I’ve got a secret.
The following is a reprint of the Ad Nauseam column which appeared in the September 30, 2008 edition of the Metaverse Messenger
Brands are constantly being scolded for their pitiful attempts to break into Second Life. They build a few buildings, offer a few pointless freebies, and then sit back waiting for avatars to come flying in. It doesn’t work, it hasn’t worked, and it’s not likely to work.
Consultants, such as Millions of Us, try to convince them that they must offer something to the community, and in some cases the suits have even listened — with varying results. The release of the newest Harry Potter movie was promoted with viral giveaways, and Evian offered samples of their water which were accompanied by free skins that were perceptibly better than the default skins we all get as newbies.
But no matter what they do, it never seems to be enough. The stink of failure covers them like a car that’s run over a skunk.
You could even feel sorry for them if they weren’t so oddly blind to the ultimate problem.
Let’s back up a few years. There once was a time in which not a single company had an presence on the Web. There were many reasons for this, but the main one, it has to be admitted, was that there was no such thing as the Web. Once it was invented (by Al Gore, according to rumor), a few of the more forward-looking companies tried their hand at creating virtual stores where customers could get information about their products and even make purchases. Some were more successful than others, but those who made a go of it had several characteristics in common, such as creating sites with value-added services, a running tally of in-store stock, and even methods of contacting real live people for help.
But even the best-laid sites would have withered away if the companies behind them hadn’t done one very important thing —they told people about them!
I can still remember the first time I saw an ad on TV for something (can’t remember what it was) which included the URL for their Web site. “Will anyone actually take the time to visit?” I wondered.
Well, people did. Today, of course, it’s rare to find an ad that doesn’t include information on finding their online presence. “Call, visit or click” is a phrase that I find occurring with amazing frequency in ads from TV commercials to the printed page.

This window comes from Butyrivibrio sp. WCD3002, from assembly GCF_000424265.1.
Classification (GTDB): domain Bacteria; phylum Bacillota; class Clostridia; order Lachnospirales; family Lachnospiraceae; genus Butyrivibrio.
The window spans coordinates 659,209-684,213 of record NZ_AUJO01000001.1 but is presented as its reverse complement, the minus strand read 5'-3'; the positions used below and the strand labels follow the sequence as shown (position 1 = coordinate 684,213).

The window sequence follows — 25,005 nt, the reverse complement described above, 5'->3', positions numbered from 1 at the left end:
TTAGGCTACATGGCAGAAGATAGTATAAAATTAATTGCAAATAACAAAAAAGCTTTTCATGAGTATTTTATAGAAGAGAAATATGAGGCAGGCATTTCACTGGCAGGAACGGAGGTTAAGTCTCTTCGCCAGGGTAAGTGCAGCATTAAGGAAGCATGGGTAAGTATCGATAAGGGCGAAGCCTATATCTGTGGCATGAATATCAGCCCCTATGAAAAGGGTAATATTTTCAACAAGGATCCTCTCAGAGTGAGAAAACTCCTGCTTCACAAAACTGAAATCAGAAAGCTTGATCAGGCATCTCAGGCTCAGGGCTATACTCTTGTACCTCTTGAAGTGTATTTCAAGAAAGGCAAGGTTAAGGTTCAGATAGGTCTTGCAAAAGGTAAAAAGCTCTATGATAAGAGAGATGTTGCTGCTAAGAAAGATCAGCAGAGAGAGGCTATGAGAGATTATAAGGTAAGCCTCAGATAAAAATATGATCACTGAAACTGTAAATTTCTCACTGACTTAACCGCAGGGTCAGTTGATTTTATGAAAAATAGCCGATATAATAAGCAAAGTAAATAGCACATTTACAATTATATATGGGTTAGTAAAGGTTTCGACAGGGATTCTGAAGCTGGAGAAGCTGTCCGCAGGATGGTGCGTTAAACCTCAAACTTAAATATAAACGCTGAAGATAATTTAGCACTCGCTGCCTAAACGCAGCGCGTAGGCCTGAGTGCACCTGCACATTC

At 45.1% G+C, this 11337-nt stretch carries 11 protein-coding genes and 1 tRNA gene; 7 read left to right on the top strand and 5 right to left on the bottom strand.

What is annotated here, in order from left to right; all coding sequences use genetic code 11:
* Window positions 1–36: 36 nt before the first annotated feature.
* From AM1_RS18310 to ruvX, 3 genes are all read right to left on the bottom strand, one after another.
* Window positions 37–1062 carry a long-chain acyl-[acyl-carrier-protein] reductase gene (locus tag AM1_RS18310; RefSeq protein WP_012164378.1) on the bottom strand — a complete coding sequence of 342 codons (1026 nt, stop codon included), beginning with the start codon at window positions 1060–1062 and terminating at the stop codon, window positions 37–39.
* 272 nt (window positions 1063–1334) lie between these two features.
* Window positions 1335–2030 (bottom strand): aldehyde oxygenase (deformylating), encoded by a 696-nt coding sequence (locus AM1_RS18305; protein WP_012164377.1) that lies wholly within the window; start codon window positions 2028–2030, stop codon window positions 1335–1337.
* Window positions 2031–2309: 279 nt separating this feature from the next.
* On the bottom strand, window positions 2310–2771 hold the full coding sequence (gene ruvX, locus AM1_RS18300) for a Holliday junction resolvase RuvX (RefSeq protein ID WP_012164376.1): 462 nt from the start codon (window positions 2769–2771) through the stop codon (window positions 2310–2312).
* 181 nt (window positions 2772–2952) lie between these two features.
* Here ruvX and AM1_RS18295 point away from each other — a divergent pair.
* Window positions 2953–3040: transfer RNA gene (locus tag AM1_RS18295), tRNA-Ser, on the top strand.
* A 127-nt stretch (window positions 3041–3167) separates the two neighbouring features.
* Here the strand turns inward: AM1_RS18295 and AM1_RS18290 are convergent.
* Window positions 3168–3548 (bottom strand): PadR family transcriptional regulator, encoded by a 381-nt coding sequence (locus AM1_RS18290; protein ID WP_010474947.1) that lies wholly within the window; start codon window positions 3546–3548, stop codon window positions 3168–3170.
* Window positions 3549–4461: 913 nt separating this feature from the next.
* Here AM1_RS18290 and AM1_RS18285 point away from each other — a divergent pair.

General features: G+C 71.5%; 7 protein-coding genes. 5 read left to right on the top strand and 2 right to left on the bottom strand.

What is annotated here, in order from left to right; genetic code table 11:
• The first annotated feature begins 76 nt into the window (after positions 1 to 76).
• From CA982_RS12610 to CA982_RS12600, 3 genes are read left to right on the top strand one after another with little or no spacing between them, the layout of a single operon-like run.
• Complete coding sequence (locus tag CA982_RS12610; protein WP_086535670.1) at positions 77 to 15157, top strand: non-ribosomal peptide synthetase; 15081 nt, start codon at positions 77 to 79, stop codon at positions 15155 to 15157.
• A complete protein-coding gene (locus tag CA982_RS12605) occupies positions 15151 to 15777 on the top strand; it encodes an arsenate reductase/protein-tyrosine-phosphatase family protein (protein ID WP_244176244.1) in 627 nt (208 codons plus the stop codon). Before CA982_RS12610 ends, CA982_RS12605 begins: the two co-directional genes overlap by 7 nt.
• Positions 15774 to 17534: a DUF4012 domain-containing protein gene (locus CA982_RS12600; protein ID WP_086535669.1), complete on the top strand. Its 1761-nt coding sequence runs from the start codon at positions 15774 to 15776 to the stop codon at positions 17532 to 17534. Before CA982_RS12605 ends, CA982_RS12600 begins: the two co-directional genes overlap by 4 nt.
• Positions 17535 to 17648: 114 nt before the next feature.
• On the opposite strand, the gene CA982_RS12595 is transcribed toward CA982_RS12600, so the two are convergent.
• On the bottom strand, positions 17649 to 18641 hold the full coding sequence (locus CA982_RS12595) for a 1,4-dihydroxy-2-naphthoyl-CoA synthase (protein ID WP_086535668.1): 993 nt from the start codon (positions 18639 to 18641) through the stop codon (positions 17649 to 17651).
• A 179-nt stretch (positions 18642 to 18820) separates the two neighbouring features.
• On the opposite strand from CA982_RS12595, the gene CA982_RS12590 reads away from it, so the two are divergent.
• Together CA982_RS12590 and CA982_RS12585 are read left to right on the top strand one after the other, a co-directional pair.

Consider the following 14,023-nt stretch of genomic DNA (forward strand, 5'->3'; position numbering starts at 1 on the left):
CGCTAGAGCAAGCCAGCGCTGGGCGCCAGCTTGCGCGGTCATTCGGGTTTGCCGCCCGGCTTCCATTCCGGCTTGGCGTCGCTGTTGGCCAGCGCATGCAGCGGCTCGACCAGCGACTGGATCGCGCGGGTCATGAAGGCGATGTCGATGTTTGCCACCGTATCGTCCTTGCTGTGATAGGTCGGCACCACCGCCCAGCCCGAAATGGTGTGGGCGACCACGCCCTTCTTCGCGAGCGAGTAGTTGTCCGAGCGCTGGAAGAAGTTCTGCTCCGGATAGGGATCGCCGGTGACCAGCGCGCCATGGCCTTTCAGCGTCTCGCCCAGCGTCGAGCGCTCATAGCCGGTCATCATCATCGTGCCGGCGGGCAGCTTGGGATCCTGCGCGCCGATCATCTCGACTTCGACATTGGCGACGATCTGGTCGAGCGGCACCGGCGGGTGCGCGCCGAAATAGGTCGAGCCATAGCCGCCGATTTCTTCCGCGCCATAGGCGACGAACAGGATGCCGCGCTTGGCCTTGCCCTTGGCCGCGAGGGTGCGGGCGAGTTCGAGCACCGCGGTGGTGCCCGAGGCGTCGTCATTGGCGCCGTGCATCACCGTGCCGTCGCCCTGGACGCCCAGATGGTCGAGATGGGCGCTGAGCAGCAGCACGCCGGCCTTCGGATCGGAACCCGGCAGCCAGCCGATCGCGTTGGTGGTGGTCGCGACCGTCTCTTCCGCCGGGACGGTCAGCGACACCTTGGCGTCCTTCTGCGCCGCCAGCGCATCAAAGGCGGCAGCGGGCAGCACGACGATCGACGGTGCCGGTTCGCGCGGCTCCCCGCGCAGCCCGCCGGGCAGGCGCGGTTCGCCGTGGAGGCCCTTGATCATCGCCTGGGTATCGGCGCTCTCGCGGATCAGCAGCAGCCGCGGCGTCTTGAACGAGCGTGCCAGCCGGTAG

You see, here’s the thing: if you’re going to do something cutting edge and avant-garde, if you’re going to set up a new approach to doing business, you have to tell people!
This isn’t a secret power-principle of business — or at least it shouldn’t be. If you want people to visit the smart, efficient, clever, dynamic, or what-have-you website, you have to let them know it’s there.
So let’s pop back to the present and take a look at the companies that came into Second Life. Coke has always been considered one of the successes, mostly because they didn’t end up with a complete, abject failure. But the bar for success in virtual world marketing, it has to be admitted, has been set pretty damned low. Still, let’s credit them with their little triumph. How did they spread the word about their sim? Well, by word of avatar-mouth, for one. Then there was…uh. Well there was word of avatar-mouth — damn, I already mentioned that one.
The fact is, aside from the short spurt of publicity they gathered when they first came in world, the bright boys and girls behind the bold new marketing concept never told anybody about it.
Or maybe I missed something. Perhaps you can recall some TV commercials from the time which ended with an invitation to visit their new virtual land in Second Life? A tag at the end of magazine ad with the SLURL of their corporate island with an offer of a free virtual Coke? Anything like that? Anyone?
No. I didn’t think so.
The fact is, to the best of my knowledge, not a single corporation which has attempted in -world marketing has bothered to clue in their customers. None.
Does this strike anyone else as being, oh…I don’t know. Brainless? A tad dim-witted? A few swings short of a playground?
So here’s a bit of advice for anyone contemplating yet another marketing blitz in the untapped world of Second Life: when you do it — tell people about it! Put the information in your real world publicity. Generate interest. That is, after all, part of the reason you want to come into Second Life in the first place, isn’t it? To generate or renew interest in your brand? Well, everything else aside, a good start is by letting the general public in on the secret.
And of course, as more companies include references to Second Life in their advertising, the more people will be drawn to our humble little world which, in turn, will also mean a larger audience for in-world promotions.
See how that works?
Tell people, ya nitwits!
Categories: virtual marketing